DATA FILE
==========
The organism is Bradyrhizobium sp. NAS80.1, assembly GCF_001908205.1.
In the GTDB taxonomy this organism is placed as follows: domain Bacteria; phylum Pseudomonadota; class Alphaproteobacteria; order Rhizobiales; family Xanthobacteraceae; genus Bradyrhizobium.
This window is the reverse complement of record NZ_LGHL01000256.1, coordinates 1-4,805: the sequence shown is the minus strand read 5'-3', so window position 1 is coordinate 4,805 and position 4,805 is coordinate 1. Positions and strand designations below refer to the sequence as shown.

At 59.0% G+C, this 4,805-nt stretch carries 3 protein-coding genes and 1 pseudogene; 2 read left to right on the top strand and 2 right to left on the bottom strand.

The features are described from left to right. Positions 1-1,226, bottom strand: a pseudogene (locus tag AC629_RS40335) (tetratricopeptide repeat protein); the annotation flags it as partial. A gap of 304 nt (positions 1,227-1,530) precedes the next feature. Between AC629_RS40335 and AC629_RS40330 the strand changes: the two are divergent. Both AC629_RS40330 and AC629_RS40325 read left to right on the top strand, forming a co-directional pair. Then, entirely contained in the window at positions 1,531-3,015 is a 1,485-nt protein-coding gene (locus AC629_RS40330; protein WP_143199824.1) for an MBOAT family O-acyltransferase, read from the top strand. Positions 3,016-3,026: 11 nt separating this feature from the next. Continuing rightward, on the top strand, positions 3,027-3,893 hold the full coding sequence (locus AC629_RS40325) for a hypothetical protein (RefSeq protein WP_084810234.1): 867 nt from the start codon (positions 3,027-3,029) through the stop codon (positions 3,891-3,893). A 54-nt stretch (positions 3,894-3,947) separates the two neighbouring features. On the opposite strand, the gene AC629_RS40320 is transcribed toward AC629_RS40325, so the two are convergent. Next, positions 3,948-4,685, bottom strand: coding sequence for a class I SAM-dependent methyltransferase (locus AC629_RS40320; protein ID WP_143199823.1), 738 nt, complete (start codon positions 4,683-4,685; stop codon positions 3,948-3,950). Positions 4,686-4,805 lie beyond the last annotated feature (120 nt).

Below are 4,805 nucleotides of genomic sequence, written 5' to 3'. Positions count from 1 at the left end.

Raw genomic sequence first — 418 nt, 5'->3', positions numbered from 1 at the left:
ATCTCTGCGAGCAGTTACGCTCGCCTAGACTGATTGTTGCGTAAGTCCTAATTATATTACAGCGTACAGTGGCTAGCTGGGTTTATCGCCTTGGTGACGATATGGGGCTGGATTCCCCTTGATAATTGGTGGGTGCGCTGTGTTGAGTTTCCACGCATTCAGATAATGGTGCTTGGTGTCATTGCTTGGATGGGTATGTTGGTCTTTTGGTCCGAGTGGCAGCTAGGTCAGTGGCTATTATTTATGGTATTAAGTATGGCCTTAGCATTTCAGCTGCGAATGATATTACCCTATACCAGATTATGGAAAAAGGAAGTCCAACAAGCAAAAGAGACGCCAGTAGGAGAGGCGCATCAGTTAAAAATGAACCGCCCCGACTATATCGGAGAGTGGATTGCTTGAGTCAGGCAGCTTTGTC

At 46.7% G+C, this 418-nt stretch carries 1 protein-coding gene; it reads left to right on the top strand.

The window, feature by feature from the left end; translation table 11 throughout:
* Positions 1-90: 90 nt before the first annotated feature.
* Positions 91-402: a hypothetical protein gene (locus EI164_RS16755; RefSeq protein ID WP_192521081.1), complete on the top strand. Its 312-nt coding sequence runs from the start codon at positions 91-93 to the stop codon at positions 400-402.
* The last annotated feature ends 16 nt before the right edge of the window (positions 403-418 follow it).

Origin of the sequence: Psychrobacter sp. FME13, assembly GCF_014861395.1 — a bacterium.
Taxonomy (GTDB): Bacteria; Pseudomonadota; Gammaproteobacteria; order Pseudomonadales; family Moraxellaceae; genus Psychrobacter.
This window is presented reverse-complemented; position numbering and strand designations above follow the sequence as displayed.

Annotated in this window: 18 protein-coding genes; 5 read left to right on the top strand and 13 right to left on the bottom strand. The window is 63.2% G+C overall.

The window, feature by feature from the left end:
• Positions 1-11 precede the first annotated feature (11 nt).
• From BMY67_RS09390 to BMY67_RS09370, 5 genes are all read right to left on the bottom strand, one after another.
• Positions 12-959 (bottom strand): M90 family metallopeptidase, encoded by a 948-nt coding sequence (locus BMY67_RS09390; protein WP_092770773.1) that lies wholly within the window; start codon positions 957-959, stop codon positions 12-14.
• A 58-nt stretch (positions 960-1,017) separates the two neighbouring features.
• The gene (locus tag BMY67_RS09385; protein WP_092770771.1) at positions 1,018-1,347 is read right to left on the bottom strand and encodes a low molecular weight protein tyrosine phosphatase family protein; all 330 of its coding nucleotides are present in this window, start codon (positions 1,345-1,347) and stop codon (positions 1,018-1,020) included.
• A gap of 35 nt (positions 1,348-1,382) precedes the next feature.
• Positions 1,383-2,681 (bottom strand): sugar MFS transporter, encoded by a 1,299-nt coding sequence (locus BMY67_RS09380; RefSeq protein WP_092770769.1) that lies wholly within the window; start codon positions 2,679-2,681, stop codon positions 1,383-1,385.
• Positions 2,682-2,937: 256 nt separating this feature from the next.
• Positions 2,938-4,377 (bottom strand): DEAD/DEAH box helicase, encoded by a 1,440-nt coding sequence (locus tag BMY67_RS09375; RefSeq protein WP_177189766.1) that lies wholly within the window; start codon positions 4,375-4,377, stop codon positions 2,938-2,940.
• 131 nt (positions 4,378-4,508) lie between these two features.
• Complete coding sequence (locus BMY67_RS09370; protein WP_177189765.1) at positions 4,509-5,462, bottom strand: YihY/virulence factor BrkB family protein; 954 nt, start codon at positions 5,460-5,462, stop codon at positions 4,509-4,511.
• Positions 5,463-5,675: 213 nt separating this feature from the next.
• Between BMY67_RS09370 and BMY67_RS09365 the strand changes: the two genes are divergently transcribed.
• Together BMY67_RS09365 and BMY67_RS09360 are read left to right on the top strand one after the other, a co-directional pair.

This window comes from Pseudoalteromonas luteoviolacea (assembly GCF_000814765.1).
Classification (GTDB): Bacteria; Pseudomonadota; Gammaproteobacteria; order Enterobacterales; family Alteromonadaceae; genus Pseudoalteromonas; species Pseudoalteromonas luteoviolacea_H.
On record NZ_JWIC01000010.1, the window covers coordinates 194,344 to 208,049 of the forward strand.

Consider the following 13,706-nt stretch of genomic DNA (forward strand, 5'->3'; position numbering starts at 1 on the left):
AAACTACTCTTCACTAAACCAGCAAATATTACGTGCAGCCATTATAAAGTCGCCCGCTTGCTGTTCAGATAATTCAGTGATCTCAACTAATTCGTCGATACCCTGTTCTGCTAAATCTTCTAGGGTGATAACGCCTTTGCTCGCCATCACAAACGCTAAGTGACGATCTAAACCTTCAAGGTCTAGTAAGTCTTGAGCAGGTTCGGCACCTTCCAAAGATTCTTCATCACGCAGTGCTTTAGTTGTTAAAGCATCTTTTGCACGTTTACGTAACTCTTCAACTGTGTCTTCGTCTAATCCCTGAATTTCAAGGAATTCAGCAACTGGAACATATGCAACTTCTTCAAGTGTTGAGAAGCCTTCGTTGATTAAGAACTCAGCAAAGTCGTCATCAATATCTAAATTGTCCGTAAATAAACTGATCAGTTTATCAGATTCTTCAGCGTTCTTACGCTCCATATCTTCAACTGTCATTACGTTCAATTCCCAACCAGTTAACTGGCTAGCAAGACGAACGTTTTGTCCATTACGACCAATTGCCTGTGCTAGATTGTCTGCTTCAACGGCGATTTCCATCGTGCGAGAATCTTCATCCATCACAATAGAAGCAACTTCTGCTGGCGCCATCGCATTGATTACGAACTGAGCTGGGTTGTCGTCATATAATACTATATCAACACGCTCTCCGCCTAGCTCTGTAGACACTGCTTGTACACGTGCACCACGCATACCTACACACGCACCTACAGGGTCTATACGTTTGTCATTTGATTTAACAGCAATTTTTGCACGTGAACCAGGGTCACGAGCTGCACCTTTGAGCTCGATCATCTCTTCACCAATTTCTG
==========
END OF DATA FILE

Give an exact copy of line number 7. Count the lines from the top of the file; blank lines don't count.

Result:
Raw genomic sequence first — 418 nt, 5'->3', positions numbered from 1 at the left: